We hope you all traveled home safely after NANT 13 Conference in beautiful Arizona and are feeling invigorated and powered-up to initiate some positive change in your NICUs!
So many of you visited the NTrainer Booth and asked such interesting and thoughtful questions. Thankfully the decades of evidence surrounding the design, safety and efficacy of the NTrainer System® in neonates born prematurely speaks for itself, and while many Neonatal Therapists agree the device would be a great way to augment their care, we received some questions around staff adoption of clinically innovative technology. We heard statements like, “I’m not sure if my team will use this” and “how do I get everyone on board?” While we do not often see problems in adoption, we thought we would follow-up and provide some evidence from the literature that may empower you to march forward with your goals.
First and foremost, KNOWLEDGE IS POWER! Anyone who is involved in acquiring something new in your unit will need to really understand what it is and why you need it. That “buy-in” relies heavily on tenants of Evidence-Based Practice, so gather your articles and get ready to present. By clicking here you can access the “Clinical Evidence Reference List” which allows easy access links to the articles that support the NTrainer.
Second, consider using the “Diffusion of Innovations Model” to anticipate staff responses to change (Rogers, 1995). Each staff member may be in a different stage of acceptance during the implementation process. Acceptance stages, or what Roger’s called Adoption Categories include: innovators, early adopters, early majority adopters, late majority adopters, and laggards.
So while you are still working on getting departmental approval and funding, you can start engaging your team members in discussions about key topics such as oral feeding challenges, the current gaps in providing oral motor stimulation, and how you feel the NTrainer may help with that. Furthermore, you can anticipate who on your team may fall into the late majority adopters and laggards, and start educating them.
Once you finally have your NTrainer delivered, then all the change starts! Schedule your unit’s “Kick-off” with your local Clinical Specialist for unit-wide trainings and to build excitement. But remember, adoption of using a new device may take time as it moves through a unit’s unique culture and team members (Rogers, 1995). Recent research has proven that for adoption to occur the new technology must meet the adopter’s perceived attributes. Feedback from the large majority of our accounts has favorably agreed to these perceived attributes: a) the relative advantage and is it better than what it supersedes; b) the compatibility (e.g., does it fit with the values and needs of the unit), c) the complexity (e.g., is it difficult or easy to use); and d) the observability (e.g., are the outcomes visible) (Rossman et al., 2012).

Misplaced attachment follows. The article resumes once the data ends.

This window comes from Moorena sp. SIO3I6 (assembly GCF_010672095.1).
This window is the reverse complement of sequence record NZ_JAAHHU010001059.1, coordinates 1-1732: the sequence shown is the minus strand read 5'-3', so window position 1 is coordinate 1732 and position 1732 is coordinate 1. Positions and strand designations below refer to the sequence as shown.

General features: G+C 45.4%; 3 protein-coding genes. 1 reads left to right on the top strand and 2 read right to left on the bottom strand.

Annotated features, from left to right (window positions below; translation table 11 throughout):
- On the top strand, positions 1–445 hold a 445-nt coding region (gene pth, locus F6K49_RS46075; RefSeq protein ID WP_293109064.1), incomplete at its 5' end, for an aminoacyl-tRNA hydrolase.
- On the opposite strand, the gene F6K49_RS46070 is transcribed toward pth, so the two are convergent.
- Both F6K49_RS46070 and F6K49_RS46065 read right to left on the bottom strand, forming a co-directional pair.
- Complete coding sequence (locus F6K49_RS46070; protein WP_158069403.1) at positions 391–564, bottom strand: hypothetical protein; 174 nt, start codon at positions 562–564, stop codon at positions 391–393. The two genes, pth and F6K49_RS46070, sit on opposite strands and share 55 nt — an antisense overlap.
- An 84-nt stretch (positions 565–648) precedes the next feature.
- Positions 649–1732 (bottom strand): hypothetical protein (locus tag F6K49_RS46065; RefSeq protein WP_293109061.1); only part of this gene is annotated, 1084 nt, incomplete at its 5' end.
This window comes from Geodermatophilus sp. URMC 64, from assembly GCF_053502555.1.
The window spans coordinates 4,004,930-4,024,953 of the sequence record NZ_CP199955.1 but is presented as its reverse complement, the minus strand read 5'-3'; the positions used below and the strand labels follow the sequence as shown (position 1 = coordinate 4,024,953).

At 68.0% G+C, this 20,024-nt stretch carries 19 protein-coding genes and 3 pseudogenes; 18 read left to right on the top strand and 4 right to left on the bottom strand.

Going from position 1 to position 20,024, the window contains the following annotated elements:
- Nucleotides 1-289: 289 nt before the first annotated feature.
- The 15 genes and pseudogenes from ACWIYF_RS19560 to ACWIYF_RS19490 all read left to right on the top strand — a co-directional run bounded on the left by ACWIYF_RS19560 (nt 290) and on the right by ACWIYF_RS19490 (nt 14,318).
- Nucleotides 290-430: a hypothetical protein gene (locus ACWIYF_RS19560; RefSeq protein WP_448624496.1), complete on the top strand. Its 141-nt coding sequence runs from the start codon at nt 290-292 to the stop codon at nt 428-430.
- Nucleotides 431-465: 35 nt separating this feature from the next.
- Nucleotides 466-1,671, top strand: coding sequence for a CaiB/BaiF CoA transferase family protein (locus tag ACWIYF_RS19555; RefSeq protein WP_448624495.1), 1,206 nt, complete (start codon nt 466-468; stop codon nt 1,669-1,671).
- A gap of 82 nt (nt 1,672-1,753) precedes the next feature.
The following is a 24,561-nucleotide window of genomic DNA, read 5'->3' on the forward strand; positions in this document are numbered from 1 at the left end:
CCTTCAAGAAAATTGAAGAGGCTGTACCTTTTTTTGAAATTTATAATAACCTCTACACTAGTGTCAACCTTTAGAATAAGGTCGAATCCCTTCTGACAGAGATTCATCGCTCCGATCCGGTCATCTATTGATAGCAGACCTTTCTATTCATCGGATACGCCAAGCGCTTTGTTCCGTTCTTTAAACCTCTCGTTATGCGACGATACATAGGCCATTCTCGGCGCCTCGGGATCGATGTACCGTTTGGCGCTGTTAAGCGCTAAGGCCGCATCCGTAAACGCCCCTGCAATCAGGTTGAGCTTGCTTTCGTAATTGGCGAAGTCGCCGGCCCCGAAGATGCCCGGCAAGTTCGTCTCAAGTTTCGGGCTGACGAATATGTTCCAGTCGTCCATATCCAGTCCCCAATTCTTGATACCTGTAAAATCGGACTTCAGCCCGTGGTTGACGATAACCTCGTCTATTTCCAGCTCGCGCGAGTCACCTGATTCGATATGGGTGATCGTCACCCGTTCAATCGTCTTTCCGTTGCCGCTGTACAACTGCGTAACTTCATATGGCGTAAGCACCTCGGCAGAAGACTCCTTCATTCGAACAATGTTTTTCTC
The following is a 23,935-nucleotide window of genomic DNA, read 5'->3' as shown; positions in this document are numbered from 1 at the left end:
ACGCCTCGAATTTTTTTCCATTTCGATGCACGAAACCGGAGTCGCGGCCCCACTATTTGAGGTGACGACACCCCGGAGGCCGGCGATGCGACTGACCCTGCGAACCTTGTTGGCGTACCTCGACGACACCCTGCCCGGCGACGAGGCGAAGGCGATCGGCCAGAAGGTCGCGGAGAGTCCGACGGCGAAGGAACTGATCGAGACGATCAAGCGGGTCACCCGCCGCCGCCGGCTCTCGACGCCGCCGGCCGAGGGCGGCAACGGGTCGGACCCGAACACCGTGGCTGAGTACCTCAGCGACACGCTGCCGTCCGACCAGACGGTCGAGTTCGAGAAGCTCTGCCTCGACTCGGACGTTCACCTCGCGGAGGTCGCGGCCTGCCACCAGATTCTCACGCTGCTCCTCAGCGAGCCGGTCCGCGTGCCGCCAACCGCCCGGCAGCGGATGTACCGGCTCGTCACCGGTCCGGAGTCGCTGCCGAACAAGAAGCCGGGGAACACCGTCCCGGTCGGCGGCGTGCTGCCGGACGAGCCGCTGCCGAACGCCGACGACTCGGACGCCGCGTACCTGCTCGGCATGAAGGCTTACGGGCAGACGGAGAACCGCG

Therefore, at the time of kick-off we suggest you preemptively schedule follow-up times with your team and Clinical Specialists to ask key questions. The list below are backed by decades of research in general innovation adoption:
We hope you continue to feel excited about bringing change into your unit. No matter what that change is, remember that getting your whole team on board with a new device/program/tool may take time, so doing this anticipatory work can greatly help your success, and ultimately the care provided to your patients. Specific to the NTrainer, our team is prepped and ready to help in any way we can! We are dedicated to improving the outcomes of patients and know the NTrainer can help!
Visit Innarahealth.com for more information!
Click here for references.